Production of cellobionate from cellulose using an engineered Neurospora crassa strain with laccase and redox mediator addition.

Hildebrand A, Kasuga T, Fan Z - PLoS ONE (2015)

The effect of potassium phosphate buffer concentration and the conversion of cellobiose to CBA via CDH-ABTS-laccase mediated conversion with the F5Δace-1Δcre-1ΔndvB strain in 1x Vogel’s medium and 20 g/L Avicel.The values shown are the means of biological duplicates with the error bars representing the standard deviations.
© Copyright Policy
Related In: Results  -  Collection

License
Show All Figures
getmorefigures.php?uid=PMC4388835&req=5

pone.0123006.g003: The effect of potassium phosphate buffer concentration and the conversion of cellobiose to CBA via CDH-ABTS-laccase mediated conversion with the F5Δace-1Δcre-1ΔndvB strain in 1x Vogel’s medium and 20 g/L Avicel.The values shown are the means of biological duplicates with the error bars representing the standard deviations.
Mentions: When F5Δace-1Δcre-1ΔndvB is grown on 20 g/L Avicel, approximately 20 mM of cellobiose is produced along with 10 mM CBA. If laccase and ABTS are added to convert cellobiose to CBA, 30 mM of CBA is produced [19]. Because of the high level of CBA production, the pH rapidly drops from pH 6 to pH 4. Buffering the fermentation medium was evaluated to determine the effect of this pH drop on the conversion of cellobiose to CBA. Three different concentrations of potassium phosphate buffer were evaluated to control the rate of pH drop and compared to the unbuffered Vogel’s medium (Fig 3). In the case of the unbuffered Vogel’s medium, the pH drops to 4 over the course of the fermentation. The addition of sodium phosphate buffer results in a slower decrease in pH and higher final pH as the buffer concentration increases. 200 mM potassium phosphate held the pH at 6 until the last day of fermentation where it dropped to 5.5. Although pH varied across the conditions tested, cellobiose and CBA production were not significantly affected. As a result, unbuffered Vogel’s medium was used for the remainder of the fermentation experiments in this study.

Bottom Line: By adding low concentrations of laccase and a redox mediator to the fermentation, CDH can be efficiently oxidized by the redox mediator, with in-situ re-oxidation of the redox mediator by laccase.The conversion of cellulose to cellobionate was optimized by evaluating pH, buffer, and laccase and redox mediator addition time on the yield of cellobionate.This paper describes a working concept of cellobionate production from cellulose using the CDH-ATBS-laccase system in a fermentation system.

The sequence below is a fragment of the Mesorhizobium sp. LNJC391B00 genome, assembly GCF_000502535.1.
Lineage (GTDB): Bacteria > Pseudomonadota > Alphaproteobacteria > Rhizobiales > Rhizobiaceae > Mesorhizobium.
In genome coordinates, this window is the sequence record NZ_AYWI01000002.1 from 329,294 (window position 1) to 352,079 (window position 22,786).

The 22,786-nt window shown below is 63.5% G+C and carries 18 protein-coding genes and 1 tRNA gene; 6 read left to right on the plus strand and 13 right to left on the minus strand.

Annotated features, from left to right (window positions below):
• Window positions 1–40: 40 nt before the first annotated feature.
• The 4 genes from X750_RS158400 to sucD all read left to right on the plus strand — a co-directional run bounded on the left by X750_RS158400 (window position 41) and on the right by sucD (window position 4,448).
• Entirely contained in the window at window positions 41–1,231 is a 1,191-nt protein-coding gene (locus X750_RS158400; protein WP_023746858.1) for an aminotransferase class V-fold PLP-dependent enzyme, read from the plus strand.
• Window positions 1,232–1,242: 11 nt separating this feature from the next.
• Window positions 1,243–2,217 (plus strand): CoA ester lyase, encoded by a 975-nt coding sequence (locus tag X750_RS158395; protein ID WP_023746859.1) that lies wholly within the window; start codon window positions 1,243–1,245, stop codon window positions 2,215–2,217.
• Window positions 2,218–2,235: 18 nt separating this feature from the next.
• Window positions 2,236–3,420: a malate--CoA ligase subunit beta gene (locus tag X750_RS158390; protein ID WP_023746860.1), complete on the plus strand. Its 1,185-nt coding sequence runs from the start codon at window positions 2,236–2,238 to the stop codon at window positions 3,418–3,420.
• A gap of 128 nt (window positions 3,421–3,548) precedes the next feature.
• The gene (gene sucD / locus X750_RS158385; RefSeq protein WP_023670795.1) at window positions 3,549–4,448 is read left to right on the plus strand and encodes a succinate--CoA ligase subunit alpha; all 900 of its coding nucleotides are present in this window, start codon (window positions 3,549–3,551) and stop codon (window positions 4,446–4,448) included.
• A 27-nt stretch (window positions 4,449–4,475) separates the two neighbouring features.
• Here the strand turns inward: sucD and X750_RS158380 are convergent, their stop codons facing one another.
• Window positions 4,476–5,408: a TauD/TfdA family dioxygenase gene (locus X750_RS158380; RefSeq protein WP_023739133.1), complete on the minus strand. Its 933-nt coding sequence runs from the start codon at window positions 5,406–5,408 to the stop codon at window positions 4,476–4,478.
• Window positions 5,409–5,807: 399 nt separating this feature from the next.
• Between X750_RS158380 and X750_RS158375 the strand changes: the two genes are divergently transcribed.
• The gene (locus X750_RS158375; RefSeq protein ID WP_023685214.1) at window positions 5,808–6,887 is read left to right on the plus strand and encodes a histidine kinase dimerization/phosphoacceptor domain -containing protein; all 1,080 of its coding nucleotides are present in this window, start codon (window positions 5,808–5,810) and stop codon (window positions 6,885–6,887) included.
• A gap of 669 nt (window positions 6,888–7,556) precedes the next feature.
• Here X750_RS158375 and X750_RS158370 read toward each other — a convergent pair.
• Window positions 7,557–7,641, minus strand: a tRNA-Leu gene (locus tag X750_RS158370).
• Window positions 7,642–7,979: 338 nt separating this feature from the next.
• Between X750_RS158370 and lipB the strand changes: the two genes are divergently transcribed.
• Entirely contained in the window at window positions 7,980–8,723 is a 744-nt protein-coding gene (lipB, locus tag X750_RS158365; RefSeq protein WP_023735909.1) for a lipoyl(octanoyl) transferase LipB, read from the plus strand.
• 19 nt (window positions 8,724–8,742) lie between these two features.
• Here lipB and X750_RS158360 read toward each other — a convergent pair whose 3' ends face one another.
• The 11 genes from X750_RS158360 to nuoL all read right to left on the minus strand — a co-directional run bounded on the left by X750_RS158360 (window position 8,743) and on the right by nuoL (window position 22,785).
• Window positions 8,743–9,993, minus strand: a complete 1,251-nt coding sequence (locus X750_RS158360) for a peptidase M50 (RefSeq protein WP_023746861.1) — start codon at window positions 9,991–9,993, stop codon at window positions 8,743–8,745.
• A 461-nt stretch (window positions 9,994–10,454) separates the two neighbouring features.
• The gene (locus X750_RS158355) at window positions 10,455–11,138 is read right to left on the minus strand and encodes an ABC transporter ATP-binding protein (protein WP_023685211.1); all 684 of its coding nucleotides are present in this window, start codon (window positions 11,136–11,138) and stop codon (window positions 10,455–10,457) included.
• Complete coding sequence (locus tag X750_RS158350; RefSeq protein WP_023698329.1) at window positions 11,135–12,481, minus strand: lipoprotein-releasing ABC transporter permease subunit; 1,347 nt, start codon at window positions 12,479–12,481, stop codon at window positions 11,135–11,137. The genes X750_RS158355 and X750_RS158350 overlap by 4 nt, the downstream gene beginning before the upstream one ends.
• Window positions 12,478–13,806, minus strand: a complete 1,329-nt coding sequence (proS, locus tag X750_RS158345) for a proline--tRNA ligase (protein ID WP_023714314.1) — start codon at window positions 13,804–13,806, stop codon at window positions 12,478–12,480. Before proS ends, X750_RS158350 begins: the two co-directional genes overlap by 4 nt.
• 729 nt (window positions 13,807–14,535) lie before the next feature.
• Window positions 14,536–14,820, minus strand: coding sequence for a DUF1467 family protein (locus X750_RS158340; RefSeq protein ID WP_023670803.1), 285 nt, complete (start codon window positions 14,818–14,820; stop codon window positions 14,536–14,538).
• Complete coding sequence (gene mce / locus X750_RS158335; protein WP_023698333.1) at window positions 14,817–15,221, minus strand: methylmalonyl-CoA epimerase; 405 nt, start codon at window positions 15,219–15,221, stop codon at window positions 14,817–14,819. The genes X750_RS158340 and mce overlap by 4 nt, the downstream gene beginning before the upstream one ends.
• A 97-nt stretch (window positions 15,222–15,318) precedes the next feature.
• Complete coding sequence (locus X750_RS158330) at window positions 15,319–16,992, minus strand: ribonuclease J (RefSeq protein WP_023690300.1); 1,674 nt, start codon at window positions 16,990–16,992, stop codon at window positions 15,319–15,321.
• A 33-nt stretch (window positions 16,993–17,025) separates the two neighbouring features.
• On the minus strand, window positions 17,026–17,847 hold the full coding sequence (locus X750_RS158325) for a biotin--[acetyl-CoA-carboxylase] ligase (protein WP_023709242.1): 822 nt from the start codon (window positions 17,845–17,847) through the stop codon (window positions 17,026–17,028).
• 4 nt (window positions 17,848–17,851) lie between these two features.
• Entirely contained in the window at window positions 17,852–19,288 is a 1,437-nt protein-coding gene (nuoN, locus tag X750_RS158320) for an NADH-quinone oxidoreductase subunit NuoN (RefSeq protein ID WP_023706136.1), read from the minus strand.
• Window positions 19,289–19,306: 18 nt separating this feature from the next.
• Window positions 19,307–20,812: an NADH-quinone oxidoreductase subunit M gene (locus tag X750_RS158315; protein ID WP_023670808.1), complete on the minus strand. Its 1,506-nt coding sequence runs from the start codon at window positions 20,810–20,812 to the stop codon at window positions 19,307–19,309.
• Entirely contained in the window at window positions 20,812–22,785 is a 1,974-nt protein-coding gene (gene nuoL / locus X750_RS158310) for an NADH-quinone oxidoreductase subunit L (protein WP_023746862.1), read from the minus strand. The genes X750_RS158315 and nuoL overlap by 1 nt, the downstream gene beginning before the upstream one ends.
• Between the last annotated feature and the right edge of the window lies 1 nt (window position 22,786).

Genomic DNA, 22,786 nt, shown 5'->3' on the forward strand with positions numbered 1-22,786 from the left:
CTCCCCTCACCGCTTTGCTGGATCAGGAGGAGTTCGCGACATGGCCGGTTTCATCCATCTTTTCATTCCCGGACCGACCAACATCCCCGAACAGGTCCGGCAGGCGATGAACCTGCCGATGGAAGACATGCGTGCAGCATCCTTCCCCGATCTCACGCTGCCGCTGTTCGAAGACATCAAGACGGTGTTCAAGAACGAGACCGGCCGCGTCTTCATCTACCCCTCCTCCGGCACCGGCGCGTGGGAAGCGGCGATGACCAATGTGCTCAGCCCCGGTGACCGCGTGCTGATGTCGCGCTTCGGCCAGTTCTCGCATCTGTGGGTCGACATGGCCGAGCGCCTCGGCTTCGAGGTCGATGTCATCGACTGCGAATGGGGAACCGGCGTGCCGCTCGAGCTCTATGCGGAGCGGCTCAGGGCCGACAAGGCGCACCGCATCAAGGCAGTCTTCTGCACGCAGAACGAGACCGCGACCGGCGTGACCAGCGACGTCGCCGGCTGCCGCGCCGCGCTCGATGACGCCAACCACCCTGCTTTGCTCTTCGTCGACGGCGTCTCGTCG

View Article: PubMed Central - PubMed

Affiliation: Department of Biological and Agricultural Engineering, University of California, Davis, One Shields Avenue, Davis, CA, 95616, United States of America.

ABSTRACT
We report a novel production process for cellobionic acid from cellulose using an engineered fungal strain with the exogenous addition of laccase and a redox mediator. A previously engineered strain of Neurospora crassa (F5∆ace-1∆cre-1∆ndvB) was shown to produce cellobionate directly from cellulose without the addition of exogenous cellulases. Specifically, N. crassa produces cellulases, which hydrolyze cellulose to cellobiose, and cellobiose dehydrogenase (CDH), which oxidizes cellobiose to cellobionate. However, the conversion of cellobiose to cellobionate is limited by the slow re-oxidation of CDH by molecular oxygen. By adding low concentrations of laccase and a redox mediator to the fermentation, CDH can be efficiently oxidized by the redox mediator, with in-situ re-oxidation of the redox mediator by laccase. The conversion of cellulose to cellobionate was optimized by evaluating pH, buffer, and laccase and redox mediator addition time on the yield of cellobionate. Mass and material balances were performed, and the use of the native N. crassa laccase in such a conversion system was evaluated against the exogenous Pleurotus ostreatus laccase. This paper describes a working concept of cellobionate production from cellulose using the CDH-ATBS-laccase system in a fermentation system.

No MeSH data available.


Related in: MedlinePlus